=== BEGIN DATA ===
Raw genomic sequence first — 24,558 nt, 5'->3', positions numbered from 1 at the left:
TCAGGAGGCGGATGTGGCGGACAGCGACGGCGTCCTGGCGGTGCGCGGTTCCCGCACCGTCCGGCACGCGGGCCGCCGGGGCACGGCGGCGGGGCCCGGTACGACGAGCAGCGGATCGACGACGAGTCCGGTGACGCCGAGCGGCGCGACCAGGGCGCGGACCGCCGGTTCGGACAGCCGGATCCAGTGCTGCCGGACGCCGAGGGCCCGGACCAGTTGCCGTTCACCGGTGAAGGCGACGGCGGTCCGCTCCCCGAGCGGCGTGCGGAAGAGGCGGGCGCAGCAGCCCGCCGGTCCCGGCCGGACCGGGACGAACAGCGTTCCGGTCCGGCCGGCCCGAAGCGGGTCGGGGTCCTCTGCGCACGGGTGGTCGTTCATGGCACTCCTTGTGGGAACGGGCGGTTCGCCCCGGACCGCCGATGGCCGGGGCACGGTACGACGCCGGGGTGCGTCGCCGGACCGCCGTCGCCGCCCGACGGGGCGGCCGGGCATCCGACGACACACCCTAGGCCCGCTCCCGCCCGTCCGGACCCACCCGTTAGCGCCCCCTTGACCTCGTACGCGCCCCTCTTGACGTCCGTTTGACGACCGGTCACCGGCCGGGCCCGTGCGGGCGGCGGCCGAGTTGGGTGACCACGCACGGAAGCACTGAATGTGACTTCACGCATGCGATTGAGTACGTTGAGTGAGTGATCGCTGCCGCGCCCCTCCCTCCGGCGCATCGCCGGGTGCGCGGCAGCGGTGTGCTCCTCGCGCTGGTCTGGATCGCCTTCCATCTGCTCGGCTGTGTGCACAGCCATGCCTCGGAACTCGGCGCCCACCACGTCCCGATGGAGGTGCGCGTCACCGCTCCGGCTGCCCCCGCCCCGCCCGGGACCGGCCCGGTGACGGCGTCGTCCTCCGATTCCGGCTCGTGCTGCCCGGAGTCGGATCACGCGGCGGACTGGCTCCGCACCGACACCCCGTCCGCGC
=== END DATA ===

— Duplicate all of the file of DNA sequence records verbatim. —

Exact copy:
Raw genomic sequence first — 24,558 nt, 5'->3', positions numbered from 1 at the left:
TCAGGAGGCGGATGTGGCGGACAGCGACGGCGTCCTGGCGGTGCGCGGTTCCCGCACCGTCCGGCACGCGGGCCGCCGGGGCACGGCGGCGGGGCCCGGTACGACGAGCAGCGGATCGACGACGAGTCCGGTGACGCCGAGCGGCGCGACCAGGGCGCGGACCGCCGGTTCGGACAGCCGGATCCAGTGCTGCCGGACGCCGAGGGCCCGGACCAGTTGCCGTTCACCGGTGAAGGCGACGGCGGTCCGCTCCCCGAGCGGCGTGCGGAAGAGGCGGGCGCAGCAGCCCGCCGGTCCCGGCCGGACCGGGACGAACAGCGTTCCGGTCCGGCCGGCCCGAAGCGGGTCGGGGTCCTCTGCGCACGGGTGGTCGTTCATGGCACTCCTTGTGGGAACGGGCGGTTCGCCCCGGACCGCCGATGGCCGGGGCACGGTACGACGCCGGGGTGCGTCGCCGGACCGCCGTCGCCGCCCGACGGGGCGGCCGGGCATCCGACGACACACCCTAGGCCCGCTCCCGCCCGTCCGGACCCACCCGTTAGCGCCCCCTTGACCTCGTACGCGCCCCTCTTGACGTCCGTTTGACGACCGGTCACCGGCCGGGCCCGTGCGGGCGGCGGCCGAGTTGGGTGACCACGCACGGAAGCACTGAATGTGACTTCACGCATGCGATTGAGTACGTTGAGTGAGTGATCGCTGCCGCGCCCCTCCCTCCGGCGCATCGCCGGGTGCGCGGCAGCGGTGTGCTCCTCGCGCTGGTCTGGATCGCCTTCCATCTGCTCGGCTGTGTGCACAGCCATGCCTCGGAACTCGGCGCCCACCACGTCCCGATGGAGGTGCGCGTCACCGCTCCGGCTGCCCCCGCCCCGCCCGGGACCGGCCCGGTGACGGCGTCGTCCTCCGATTCCGGCTCGTGCTGCCCGGAGTCGGATCACGCGGCGGACTGGCTCCGCACCGACACCCCGTCCGCGC